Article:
To date CARE International has had a fairly traditional structure of head offices in the north and country offices which are effectively sub-offices in developing countries. All 11 of the northern CAREs are members of CARE International (CI), and they may well be joined by two southern organizations, one in Thailand and one in Brazil. Alliance talked to Will Day, CEO of Care International UK (CIUK), and Marcos Neto, Director of CARE Brazil, about the process of ‘organizational evolution’ that CI is now undergoing.
It seems that some CARE offices around the world are considering whether they should change the way they are managed and governed to reflect greater local governance and ownership. A few years ago CARE’s presence in Thailand came up for review. Should CARE still be in Thailand, which at that stage was a booming economy, and showed every sign of beating the acute poverty that afflicted it and its neighbours?
A new organization in Thailand …
At this point, the staff of CARE Thailand began to think about setting themselves up as a Thai organization. They felt that there was still plenty of poverty in their country that they’d like to get to grips with, but they wanted to stay part of the CI structure. The new Raks Thai Foundation has now been established, with its own Thai board and registered as a Thai NGO. It’s been running in parallel with the CARE Thailand office, with Raks Thai developing its own local capacity while CARE Thailand gently winds down. During this phase CARE Thailand and Raks Thai have shared a director. So at present CARE Thailand still exists as a conduit for CI resources, but has been initiating fundraising, contacts, corporate support, donor base, on the basis of its local registration and local ownership.
A similar conversation is just starting in the Philippines about future choices, which could include a possible shift from being a CARE sub-office to being a Filipino organization, but benefiting from its existing relationships.
… and in Brazil
Another example of this organizational evolution comes from Brazil. As Day explains, CARE has not been active in Brazil for many reasons, but has now decided that it wants to be, given the growth of poverty in urban Brazil and in the north of the country. But it didn’t seem right simply to open a traditional sub-office. The Brazilian economy is ranked as one of the world’s most unequal, with a vast gap between rich and poor, and it was felt inappropriate to be subsidizing an economy of that scale and wealth. So CARE has been encouraging the establishment from scratch of a Brazilian organization, called CARE Brazil. When it reaches a certain level of financial stability and some sort of track record, it will apply to become a member of CI. ‘So that’s a different method of organizational evolution: in new territory you don’t start a traditional model up, you start from scratch with what you’d eventually like to end up with, which is a locally owned and locally governed organization.’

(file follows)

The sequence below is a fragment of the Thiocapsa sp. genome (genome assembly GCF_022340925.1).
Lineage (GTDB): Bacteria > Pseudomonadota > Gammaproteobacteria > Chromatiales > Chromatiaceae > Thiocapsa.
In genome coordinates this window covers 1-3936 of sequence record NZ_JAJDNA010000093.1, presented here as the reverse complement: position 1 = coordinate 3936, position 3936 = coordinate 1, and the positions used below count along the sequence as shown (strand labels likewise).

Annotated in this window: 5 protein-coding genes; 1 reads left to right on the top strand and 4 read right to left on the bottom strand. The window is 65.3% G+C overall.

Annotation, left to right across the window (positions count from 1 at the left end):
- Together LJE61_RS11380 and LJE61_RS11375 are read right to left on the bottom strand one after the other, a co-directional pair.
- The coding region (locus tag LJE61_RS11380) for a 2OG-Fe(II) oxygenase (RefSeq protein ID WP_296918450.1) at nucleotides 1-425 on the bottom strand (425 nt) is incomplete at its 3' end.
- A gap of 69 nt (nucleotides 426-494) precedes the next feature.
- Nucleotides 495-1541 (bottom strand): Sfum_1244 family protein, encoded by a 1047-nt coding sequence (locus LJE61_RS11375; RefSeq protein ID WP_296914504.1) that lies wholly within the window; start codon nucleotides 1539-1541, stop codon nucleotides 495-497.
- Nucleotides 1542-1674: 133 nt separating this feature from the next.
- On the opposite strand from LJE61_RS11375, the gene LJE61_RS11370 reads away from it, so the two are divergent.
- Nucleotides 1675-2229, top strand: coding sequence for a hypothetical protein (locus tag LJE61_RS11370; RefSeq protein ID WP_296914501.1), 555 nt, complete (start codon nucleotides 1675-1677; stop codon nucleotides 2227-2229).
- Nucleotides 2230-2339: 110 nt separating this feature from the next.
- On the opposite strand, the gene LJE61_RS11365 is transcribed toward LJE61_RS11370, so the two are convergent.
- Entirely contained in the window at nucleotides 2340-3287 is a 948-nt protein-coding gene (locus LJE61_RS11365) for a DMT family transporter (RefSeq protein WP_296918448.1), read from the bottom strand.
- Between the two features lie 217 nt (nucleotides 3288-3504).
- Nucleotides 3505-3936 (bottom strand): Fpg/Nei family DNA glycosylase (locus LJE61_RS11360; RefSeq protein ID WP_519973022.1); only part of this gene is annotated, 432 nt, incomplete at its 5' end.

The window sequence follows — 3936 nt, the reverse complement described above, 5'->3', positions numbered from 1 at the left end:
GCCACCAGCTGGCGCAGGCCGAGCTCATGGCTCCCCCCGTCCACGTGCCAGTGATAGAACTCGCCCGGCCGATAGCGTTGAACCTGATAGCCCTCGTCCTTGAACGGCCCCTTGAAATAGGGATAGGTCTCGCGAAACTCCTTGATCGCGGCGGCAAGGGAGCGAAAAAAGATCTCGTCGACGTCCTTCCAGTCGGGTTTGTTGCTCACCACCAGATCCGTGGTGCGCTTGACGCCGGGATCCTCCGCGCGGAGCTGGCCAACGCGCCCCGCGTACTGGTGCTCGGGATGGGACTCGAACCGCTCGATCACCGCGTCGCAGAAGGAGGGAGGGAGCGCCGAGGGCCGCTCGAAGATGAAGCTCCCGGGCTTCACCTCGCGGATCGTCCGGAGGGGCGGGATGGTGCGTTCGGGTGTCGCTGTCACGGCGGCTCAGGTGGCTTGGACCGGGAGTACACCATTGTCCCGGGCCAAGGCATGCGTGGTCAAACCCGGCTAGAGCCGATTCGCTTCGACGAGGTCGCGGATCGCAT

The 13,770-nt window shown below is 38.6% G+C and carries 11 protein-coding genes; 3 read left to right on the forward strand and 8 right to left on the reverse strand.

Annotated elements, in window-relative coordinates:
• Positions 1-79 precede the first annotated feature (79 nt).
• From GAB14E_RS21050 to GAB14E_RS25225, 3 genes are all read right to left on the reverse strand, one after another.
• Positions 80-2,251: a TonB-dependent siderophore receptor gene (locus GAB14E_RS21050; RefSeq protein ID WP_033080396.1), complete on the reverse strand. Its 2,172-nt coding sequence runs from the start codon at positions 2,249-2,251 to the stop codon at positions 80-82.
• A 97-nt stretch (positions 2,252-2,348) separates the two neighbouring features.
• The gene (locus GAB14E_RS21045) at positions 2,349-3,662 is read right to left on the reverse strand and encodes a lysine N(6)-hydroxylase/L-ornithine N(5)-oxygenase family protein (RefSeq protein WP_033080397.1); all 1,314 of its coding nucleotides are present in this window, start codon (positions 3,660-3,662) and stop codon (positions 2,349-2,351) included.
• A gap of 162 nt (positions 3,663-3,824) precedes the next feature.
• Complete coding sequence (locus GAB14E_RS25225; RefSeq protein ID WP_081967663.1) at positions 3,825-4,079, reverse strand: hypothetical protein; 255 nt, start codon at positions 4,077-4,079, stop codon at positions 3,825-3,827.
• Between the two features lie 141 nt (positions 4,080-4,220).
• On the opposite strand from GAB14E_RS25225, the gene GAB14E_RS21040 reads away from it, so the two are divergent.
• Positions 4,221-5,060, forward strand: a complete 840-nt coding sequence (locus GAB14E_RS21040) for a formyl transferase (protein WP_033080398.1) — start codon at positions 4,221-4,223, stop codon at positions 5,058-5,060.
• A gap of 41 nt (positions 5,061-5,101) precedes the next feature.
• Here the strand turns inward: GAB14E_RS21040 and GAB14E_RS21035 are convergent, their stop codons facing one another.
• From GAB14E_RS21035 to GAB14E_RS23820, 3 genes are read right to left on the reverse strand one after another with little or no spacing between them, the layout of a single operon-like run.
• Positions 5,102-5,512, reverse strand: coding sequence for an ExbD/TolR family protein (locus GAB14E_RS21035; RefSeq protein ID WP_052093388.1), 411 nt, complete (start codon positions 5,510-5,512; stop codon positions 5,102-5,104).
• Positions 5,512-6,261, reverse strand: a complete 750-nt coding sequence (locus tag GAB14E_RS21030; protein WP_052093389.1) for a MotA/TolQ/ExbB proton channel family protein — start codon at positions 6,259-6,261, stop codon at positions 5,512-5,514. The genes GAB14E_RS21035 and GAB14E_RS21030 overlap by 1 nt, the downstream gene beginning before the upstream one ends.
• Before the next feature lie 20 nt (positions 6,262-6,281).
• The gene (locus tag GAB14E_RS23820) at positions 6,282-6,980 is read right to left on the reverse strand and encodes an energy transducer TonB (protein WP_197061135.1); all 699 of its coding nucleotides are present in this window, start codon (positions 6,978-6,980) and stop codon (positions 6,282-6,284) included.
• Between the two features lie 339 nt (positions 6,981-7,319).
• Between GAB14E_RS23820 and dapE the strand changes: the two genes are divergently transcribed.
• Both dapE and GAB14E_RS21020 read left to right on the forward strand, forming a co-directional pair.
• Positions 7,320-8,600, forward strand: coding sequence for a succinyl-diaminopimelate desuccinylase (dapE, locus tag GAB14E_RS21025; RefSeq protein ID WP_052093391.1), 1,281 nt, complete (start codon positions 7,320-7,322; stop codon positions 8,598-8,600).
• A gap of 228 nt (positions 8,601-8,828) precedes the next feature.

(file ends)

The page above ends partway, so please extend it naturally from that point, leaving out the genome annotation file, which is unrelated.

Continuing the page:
Although starting up a new sub-office costs £700,000 or £800,000, both Day and Neto are emphatic that the decision to set up CARE Brazil wasn’t really about saving money. ‘If we had felt that the poverty in Brazil was pressing enough,’ says Day, ‘we would between us have found the money.’ ‘Brazil is not a poor country,’ says Neto, ‘but rather a country with a lot of poor people, mainly owing to bad resource distribution. Fundraising locally to invest in local poverty eradication programmes is one way of contributing to income redistribution.’
In fact CI is considering setting up traditional country offices in Nigeria and Pakistan, and there seems to be no suggestion at the moment that they will be established as locally governed, locally owned NGOs. Why open an independent office in Brazil and sub-offices in Nigeria and Pakistan? Neto explains: ‘Under CI rules any member must be self-sustainable. So there are countries in which CI wants to have a presence and implement its mission but it will not be possible to have a self-governed organization. The option then will be to open a sub-office. In the case of Brazil or Thailand, or maybe India one day, local circumstances are favourable for the creation of self-governed local organizations.’ ‘Organizational evolution doesn’t mean we stop doing anything in the way we’ve done it before,’ says Day. ‘What it does mean is that there are different ways by which we can achieve our vision and mission statement than by simply plonking CARE offices into countries we think we ought to be working in.’